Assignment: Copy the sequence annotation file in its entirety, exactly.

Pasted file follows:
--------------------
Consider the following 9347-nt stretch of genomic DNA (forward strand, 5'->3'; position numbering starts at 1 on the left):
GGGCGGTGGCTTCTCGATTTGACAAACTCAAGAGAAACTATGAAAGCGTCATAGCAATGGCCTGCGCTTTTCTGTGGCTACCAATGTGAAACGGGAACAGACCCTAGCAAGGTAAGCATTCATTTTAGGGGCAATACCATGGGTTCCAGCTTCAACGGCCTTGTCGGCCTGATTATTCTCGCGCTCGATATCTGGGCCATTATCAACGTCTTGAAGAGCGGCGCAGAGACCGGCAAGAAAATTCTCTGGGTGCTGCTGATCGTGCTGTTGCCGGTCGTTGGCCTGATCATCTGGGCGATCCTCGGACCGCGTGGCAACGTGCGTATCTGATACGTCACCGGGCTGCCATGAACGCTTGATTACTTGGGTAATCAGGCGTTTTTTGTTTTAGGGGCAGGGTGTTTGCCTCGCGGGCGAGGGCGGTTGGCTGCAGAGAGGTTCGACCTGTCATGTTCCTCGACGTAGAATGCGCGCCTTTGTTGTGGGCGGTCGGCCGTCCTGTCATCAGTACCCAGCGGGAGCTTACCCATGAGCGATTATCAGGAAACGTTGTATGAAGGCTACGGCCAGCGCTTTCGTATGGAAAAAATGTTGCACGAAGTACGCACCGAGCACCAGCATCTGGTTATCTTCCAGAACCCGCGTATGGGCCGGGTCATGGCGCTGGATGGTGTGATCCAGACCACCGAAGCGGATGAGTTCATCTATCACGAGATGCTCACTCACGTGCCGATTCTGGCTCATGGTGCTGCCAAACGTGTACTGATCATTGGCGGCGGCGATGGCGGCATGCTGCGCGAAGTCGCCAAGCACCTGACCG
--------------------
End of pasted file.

Consider the following 9347-nt stretch of genomic DNA (forward strand, 5'->3'; position numbering starts at 1 on the left):
GGGCGGTGGCTTCTCGATTTGACAAACTCAAGAGAAACTATGAAAGCGTCATAGCAATGGCCTGCGCTTTTCTGTGGCTACCAATGTGAAACGGGAACAGACCCTAGCAAGGTAAGCATTCATTTTAGGGGCAATACCATGGGTTCCAGCTTCAACGGCCTTGTCGGCCTGATTATTCTCGCGCTCGATATCTGGGCCATTATCAACGTCTTGAAGAGCGGCGCAGAGACCGGCAAGAAAATTCTCTGGGTGCTGCTGATCGTGCTGTTGCCGGTCGTTGGCCTGATCATCTGGGCGATCCTCGGACCGCGTGGCAACGTGCGTATCTGATACGTCACCGGGCTGCCATGAACGCTTGATTACTTGGGTAATCAGGCGTTTTTTGTTTTAGGGGCAGGGTGTTTGCCTCGCGGGCGAGGGCGGTTGGCTGCAGAGAGGTTCGACCTGTCATGTTCCTCGACGTAGAATGCGCGCCTTTGTTGTGGGCGGTCGGCCGTCCTGTCATCAGTACCCAGCGGGAGCTTACCCATGAGCGATTATCAGGAAACGTTGTATGAAGGCTACGGCCAGCGCTTTCGTATGGAAAAAATGTTGCACGAAGTACGCACCGAGCACCAGCATCTGGTTATCTTCCAGAACCCGCGTATGGGCCGGGTCATGGCGCTGGATGGTGTGATCCAGACCACCGAAGCGGATGAGTTCATCTATCACGAGATGCTCACTCACGTGCCGATTCTGGCTCATGGTGCTGCCAAACGTGTACTGATCATTGGCGGCGGCGATGGCGGCATGCTGCGCGAAGTCGCCAAGCACCTGACCG